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I wanted to add the cinnamon swirl option, since I figured that extra cinnamon sugar is never a bad thing. I rolled out the dough to about 1/4 in thick and then sprinkled about have of the cinnamon sugar mix on to the surface. I then rolled the dough up into a log (similar to the cinnamon sticky buns from last week) and placed it into the prepped loaf pan. Repeat for the second ball of dough.

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The dough needs another 60 minutes or so for final proof. While these were puffing back up, I set the oven to 350 degrees and moved the a rack to the middle of the oven.

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I could see that they were ready when the dough just crested the tops of the pans.

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I waited until the loves were fully proofed, since another challenge member mentioned that this might help keep  the oven spring to a minimum which might keep the cinnamon swirl from splitting apart in the oven. I thought it was worth a try.

Here they are, ready for the oven.

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Here are the loaves, out of the oven, and pipping hot! The certainly didn’t have much oven spring but man-o-man  did they smell good!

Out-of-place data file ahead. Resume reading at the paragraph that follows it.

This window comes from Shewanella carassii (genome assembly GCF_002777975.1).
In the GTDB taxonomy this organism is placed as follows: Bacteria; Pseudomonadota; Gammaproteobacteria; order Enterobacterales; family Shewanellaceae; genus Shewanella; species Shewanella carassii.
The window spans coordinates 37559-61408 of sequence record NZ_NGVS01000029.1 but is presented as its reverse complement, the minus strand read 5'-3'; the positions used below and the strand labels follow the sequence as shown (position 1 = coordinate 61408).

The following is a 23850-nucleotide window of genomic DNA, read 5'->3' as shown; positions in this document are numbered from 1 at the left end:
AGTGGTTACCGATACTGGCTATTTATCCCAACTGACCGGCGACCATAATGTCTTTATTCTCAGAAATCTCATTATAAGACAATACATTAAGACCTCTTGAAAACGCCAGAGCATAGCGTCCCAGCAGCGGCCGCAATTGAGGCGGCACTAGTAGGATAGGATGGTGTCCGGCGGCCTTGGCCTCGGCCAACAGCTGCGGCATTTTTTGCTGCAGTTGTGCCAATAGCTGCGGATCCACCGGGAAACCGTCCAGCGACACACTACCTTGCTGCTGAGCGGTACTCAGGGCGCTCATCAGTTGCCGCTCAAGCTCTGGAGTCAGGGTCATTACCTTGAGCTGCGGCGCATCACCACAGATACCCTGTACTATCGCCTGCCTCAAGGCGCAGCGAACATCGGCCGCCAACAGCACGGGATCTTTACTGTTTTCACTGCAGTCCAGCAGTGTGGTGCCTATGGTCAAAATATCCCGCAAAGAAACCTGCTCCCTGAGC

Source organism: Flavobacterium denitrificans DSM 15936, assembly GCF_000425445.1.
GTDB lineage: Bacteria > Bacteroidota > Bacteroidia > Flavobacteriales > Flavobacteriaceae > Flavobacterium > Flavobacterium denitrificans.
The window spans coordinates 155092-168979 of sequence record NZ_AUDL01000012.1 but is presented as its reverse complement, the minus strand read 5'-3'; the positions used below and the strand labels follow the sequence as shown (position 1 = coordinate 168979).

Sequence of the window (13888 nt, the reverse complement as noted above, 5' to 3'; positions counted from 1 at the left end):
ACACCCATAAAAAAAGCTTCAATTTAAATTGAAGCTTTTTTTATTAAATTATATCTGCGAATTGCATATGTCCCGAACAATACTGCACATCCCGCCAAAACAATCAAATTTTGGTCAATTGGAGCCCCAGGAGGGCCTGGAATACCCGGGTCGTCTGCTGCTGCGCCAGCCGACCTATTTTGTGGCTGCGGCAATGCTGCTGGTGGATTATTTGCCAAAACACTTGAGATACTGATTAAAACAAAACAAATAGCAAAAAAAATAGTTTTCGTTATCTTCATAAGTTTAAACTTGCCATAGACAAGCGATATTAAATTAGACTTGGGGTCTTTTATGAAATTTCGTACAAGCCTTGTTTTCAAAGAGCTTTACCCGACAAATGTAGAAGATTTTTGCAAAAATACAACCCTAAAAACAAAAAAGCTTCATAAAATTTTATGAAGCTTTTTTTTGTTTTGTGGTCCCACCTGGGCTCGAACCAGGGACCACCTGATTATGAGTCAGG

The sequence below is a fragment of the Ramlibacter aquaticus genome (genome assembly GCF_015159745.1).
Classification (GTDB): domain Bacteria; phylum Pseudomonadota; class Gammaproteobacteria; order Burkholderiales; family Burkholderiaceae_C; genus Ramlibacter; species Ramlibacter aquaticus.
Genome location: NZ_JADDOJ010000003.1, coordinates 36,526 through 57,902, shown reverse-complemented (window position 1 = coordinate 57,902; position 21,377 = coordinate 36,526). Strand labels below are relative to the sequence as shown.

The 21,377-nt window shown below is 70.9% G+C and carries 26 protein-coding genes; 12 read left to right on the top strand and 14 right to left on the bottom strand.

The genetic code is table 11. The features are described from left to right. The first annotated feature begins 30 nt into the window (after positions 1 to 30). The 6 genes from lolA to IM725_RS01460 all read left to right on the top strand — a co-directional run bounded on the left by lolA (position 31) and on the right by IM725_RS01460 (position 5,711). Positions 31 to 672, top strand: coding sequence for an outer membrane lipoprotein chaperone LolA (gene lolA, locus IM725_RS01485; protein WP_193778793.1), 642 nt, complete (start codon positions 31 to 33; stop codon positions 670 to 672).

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The next morning I sliced them open to check out the crumb and cinnamon swirl.

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Loaf #1

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 Loaf #2

Wow! Totally great swirl and I was happy to see that the raisins and walnuts were evenly distributed in the loaf.

Since Andrew doesn’t care for bread with stuff in it, I took both these loaves to work where my work-mates were happy to take them off of my hands. This was a fantastic breakfast bread! The flavors were so amazing that I decided that I liked the bread best WITHOUT butter!! The butter of course was yummy, but I felt it masked the cinnamon in the dough and the slight crunch you felt when you bit into the cinnamon swirl. 

One more note: I was very releaved that I could not taste any of the salt granules, dispite having to add it in at the last minute – win for me!

Overall this was a fantastic bread. I will definately plan on making it again and again. One of my co-workers even suggested that the next time I need to make a coffee-cake, I should just make this instead. It was great and really an easy bread to make from start to finish.

Up Next in the BBA Challenge: Corn bread!

BBA#7 – Ciabatta